The reason it is why it is here was becuase of security concerns, but with proper use of permissions there is no real reason for seperation.

    BTW - are you in Croydon, South London?

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    gollops (27th November 2008)

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    gollops's Avatar
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    Yes,that Croydon!
    Many thanks for your reply

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    One issue with 2 subnets is all traffic must go via a layer 3 device to be routed to the other network.

    Advantage is you have control via ACLs of exactly what crosses the boundry.

    Disadvantage is it is a potential bottleneck as all traffic must pass through the single point.

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    Jamman960's Avatar
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    Having entirely seperate networks is much more secure but its overkill for schools. As long as the permissions/security groups and group policys are in place you won't have any issues with students gaining access to areas they shouldn't.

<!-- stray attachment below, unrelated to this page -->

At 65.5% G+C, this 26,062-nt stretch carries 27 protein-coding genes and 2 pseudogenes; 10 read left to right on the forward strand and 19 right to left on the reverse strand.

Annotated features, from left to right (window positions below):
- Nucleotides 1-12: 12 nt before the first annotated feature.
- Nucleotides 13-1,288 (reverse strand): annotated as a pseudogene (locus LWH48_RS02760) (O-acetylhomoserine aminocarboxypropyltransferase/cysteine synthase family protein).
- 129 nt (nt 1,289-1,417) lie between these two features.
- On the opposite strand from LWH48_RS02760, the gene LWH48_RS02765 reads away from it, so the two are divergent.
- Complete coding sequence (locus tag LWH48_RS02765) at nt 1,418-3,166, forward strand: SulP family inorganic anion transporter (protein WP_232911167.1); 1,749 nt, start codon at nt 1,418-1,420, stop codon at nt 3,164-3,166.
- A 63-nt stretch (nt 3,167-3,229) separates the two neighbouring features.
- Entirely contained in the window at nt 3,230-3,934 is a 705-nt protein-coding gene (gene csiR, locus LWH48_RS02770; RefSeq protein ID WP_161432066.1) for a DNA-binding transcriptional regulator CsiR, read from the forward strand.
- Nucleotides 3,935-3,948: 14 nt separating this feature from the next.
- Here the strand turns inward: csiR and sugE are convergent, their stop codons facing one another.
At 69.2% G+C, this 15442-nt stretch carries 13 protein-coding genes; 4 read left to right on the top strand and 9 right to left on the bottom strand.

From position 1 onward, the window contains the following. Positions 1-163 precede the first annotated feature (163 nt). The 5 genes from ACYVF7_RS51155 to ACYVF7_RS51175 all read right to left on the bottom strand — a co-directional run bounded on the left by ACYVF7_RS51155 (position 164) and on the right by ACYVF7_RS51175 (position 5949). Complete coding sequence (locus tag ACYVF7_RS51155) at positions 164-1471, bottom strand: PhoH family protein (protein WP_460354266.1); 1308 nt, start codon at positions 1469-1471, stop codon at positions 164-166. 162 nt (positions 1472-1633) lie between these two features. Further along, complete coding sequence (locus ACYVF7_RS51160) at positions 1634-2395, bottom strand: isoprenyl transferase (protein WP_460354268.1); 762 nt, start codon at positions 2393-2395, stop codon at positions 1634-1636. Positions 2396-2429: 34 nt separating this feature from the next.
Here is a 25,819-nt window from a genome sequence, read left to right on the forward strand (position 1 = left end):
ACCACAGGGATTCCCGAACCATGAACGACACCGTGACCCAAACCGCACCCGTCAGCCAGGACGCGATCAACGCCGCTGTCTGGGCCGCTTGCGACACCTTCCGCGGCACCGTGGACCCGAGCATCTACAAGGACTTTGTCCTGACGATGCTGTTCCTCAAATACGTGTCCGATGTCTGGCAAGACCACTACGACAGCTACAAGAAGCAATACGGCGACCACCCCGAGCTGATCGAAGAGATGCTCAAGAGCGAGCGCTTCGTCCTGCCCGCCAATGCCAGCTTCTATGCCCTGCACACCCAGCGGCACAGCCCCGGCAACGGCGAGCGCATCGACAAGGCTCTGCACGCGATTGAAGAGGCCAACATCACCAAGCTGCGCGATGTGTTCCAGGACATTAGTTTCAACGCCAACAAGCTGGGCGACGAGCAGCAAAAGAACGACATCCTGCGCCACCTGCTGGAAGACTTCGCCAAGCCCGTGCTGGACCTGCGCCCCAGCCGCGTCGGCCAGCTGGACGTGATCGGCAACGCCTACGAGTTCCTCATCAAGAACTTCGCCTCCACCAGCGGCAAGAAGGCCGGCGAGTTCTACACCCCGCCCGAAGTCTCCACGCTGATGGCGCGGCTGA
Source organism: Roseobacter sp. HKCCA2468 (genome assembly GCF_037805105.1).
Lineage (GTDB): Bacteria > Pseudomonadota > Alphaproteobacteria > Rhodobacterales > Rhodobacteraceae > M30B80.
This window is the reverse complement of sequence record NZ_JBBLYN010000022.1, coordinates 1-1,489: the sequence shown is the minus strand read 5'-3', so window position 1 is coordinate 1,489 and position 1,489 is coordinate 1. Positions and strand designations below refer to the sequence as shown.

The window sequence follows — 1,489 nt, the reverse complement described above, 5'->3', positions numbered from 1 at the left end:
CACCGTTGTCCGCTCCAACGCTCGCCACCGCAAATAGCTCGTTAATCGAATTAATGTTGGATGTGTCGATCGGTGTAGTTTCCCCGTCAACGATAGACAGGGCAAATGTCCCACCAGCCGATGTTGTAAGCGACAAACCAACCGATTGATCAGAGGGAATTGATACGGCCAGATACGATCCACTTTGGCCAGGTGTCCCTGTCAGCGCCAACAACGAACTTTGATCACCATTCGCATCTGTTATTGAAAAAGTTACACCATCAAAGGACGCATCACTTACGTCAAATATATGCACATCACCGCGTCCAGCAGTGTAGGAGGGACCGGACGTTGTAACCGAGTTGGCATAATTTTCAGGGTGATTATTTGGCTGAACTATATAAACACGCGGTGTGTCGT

File permissions wise I usually ensure that any staff only areas have deny acl's for students even though they don't really need them - at least then even if a student is a member of one of the groups allowed access they'll be denied because they are part of the student group.

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    gollops's Avatar
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    Many thanks, do you know where I can access the advice re. split/amalgamated domains have not found anything on the internet so far?

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    Of course - the other problem is that the separation between "Admin" and "curriculum" is blurry at best - I have found that pretty much, people want to sit at a PC and be able to work, be it in the MIS system, office stuff or educational programs - not a problem for Admin staff who usually have an office - but often a problem for middle & senior management on the teaching side.

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    GrumbleDook's Avatar
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    A search on the site for 'flat network' should bring up the previously discussed threads which include links to British Standards for security on networks that can apply as well as possible alternatives.

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    We're looking to merge Domains early next year. Taking up a lot of administration time have seperate Domains, when they all shared the same physical network anyway.